Many thanks to Gustavo Sales (aka vatsu) for pointing out this bug and proposing a fix: http://github.com/vatsu/mephisto/commit/e7b0ecaaca4457dd7d542ac218baf979e1b7a190 http://github.com/vatsu/mephisto/commit/fbe32e923ad6dfb963a8311053214b3395aeb37b In order to minimize code duplication in the *.erb files, I've rewritten this code as a helper method.
After experimenting a bit, this looks like a simpler approach. It allows developers to run: rake gems:install ...and it allows users to run: export RAILS_ENV=production rake gems:install Thank you to mat for his work on this!
…nstead of the blog homepage since users have the ability to post to the blog
… address for mailto
Why do we need integration tests? We've been suffering a lot of regressions in the Mephisto UI, because our functional tests don't reach high enough up towards the browser, and whole classes of bugs manage to slip through. What is Webrat? Webrat is a "browser simulator" written in Ruby. It generates a DOM and allows us to fill in forms as though an actual user were interacting with the site. Why Webrat, and not Selenium, Watir, etc? Webrat is recommended by the Cucumber project as the default way to write user stories; it's very fast; and it has a reasonable API. Plus, Webrat actively maintained, and very recent versions of Webrat can be used as a front-end to Selenium. Why Rails integration tests, and not Cucumber stories? Since the people contributing to Mephisto will largely be programmers, I decided to write integration tests using a Ruby-based DSL. Cucumber stories look really interesting, but with no actual clients in the loop, the text-based format is slightly less useful and has a steeper learning curve for programmers. Since we're switching to a new integration testing tool, I moved a bunch of code out of test_helper.rb and put it into our only existing integration test, caching_test.rb. I also switched blueprints.rb to set up user passwords using 'password' and 'password_confirm' (instead of crypted and salted values) to make it easier for tests to override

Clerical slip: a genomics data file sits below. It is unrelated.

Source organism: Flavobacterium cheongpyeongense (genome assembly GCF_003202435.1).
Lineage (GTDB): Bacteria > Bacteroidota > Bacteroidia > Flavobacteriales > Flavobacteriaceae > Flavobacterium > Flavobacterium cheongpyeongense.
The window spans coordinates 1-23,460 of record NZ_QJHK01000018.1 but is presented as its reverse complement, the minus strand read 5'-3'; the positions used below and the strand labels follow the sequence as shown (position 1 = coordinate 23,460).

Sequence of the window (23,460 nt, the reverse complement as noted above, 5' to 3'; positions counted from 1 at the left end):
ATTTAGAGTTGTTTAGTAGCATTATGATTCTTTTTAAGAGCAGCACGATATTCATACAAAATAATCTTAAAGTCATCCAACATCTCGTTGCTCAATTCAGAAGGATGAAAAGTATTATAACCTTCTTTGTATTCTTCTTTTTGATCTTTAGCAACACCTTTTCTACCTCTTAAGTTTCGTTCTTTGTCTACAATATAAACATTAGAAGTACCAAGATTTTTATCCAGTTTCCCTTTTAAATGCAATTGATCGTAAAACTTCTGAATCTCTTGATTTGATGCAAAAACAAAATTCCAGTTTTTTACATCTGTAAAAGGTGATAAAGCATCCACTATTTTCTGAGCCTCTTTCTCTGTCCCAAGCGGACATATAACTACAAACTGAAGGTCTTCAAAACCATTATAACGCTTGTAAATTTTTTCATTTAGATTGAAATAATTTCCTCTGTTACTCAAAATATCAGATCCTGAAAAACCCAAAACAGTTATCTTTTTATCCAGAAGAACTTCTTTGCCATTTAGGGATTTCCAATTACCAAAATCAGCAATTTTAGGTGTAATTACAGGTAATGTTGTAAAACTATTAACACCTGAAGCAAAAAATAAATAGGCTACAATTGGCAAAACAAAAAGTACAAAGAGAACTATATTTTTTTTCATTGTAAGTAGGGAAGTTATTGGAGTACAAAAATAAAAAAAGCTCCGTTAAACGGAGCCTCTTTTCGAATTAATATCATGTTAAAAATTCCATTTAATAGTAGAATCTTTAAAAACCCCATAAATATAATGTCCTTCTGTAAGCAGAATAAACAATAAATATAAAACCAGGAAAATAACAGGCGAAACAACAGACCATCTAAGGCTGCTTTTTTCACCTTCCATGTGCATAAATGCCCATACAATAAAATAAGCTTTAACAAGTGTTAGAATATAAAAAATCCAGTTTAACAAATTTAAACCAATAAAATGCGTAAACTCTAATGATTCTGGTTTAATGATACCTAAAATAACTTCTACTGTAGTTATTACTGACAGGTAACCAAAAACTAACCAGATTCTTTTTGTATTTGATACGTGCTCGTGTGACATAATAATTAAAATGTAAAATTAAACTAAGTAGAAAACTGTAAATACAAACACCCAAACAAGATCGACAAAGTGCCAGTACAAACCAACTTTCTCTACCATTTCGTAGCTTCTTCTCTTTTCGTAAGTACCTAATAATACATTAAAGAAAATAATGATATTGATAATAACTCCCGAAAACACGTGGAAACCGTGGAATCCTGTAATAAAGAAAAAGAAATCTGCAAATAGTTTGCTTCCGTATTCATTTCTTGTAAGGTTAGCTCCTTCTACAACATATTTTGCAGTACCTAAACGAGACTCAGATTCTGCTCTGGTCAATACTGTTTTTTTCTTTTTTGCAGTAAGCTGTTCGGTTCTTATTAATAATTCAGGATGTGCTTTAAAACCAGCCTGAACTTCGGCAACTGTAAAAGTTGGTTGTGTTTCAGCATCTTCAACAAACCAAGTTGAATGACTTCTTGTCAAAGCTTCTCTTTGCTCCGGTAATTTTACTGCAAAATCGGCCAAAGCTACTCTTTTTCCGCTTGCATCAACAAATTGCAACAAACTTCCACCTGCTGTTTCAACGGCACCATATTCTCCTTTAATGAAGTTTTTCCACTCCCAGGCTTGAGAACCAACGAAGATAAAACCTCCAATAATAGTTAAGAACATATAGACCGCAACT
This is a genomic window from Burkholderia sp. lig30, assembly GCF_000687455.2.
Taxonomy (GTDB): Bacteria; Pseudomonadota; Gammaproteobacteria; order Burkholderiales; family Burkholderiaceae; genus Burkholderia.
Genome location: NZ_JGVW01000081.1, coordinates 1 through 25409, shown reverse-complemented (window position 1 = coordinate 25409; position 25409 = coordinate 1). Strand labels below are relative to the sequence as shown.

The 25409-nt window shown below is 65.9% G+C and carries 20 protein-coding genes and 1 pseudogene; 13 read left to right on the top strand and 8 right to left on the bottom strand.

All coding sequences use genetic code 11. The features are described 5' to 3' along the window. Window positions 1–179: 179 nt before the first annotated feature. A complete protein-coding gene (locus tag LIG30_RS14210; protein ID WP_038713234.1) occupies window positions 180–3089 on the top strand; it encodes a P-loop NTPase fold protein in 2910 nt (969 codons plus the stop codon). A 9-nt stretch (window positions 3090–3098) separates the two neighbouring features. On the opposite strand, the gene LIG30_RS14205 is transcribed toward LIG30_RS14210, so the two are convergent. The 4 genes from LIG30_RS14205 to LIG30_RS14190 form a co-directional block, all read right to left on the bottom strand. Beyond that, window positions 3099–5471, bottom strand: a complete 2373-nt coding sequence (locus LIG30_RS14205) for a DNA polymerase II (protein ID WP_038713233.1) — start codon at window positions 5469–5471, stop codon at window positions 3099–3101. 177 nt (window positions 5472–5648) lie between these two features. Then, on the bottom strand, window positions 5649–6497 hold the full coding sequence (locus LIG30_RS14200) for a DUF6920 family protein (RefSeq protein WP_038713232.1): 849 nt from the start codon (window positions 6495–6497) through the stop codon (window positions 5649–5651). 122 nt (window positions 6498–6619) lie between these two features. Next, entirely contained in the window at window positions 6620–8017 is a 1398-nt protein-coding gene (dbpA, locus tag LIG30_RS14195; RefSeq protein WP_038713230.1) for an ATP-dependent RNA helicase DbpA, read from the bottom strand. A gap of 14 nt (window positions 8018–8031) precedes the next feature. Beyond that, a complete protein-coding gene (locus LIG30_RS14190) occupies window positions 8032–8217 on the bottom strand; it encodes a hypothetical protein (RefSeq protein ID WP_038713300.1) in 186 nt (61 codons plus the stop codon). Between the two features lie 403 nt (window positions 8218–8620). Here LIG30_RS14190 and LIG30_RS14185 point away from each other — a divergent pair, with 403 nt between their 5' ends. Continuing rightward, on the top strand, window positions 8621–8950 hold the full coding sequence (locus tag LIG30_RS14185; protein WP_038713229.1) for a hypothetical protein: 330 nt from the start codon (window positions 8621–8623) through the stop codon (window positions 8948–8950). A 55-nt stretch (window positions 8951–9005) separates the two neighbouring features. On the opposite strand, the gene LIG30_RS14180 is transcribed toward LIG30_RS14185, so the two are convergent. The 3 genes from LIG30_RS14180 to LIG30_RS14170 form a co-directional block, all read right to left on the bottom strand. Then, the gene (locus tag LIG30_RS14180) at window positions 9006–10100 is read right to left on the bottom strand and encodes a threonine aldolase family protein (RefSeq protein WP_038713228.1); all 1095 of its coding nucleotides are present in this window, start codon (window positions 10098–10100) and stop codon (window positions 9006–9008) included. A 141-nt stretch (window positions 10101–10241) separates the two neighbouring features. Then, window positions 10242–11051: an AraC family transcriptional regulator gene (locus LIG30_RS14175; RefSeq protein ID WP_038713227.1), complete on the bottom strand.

I'm going to try to rename all the *.rjs files to *.js.rjs. This is trickier than the other renamings, because our unit test coverage isn't perfect, and I'm trying to test everything by hand when possible. So I'm going to do this one directory at a time. Other changes: - The live_preview and _preview stuff wasn't being used. - We didn't have a test case for the 'label' action.
"Plain HTML" is not a very reasonable comment format for end-users, who probably want simple paragraph breaks to do the right thing. So I'm defaulting this to Textile for new sites. I also considered defaulting comments to Markdown, but I didn't like the way that Markdown handled underscores_in_identifiers or * versus _. For very simple stuff, Textile seems very slightly more intuitive than Markdown, though neither is perfect.
J.C. Zhu reported an InvalidAuthenticityToken error when trying to change themes. This was one of several bugs in the theme switching code left over from the Rails 2.2 porting process and the security audit. We needed to convince Ajax.Request to use a GET request when displaying the theme tools, and we needed to properly escape some text in the _tools template. I've also added a test case to make sure we actually render the _tools view successfully.
Sadly, unpacking tzinfo into vendor gems breaks Rails' time zone support and gives the following error when trying to access admin/settings: uninitialized constant TZInfo::Timezone::TimezoneProxy So we're going to instruct the user to install this gem using 'sudo rake gems:install' for now.
We've been installing safe_erb in all ERB templates, which breaks script/generate and lots of other important stuff. But before we can fix this bug in our custom-hacked safe_erb, we need to narrow our Mephisto unit tests down so that they only test ActionView::Template. A safe_erb update will be along shortly.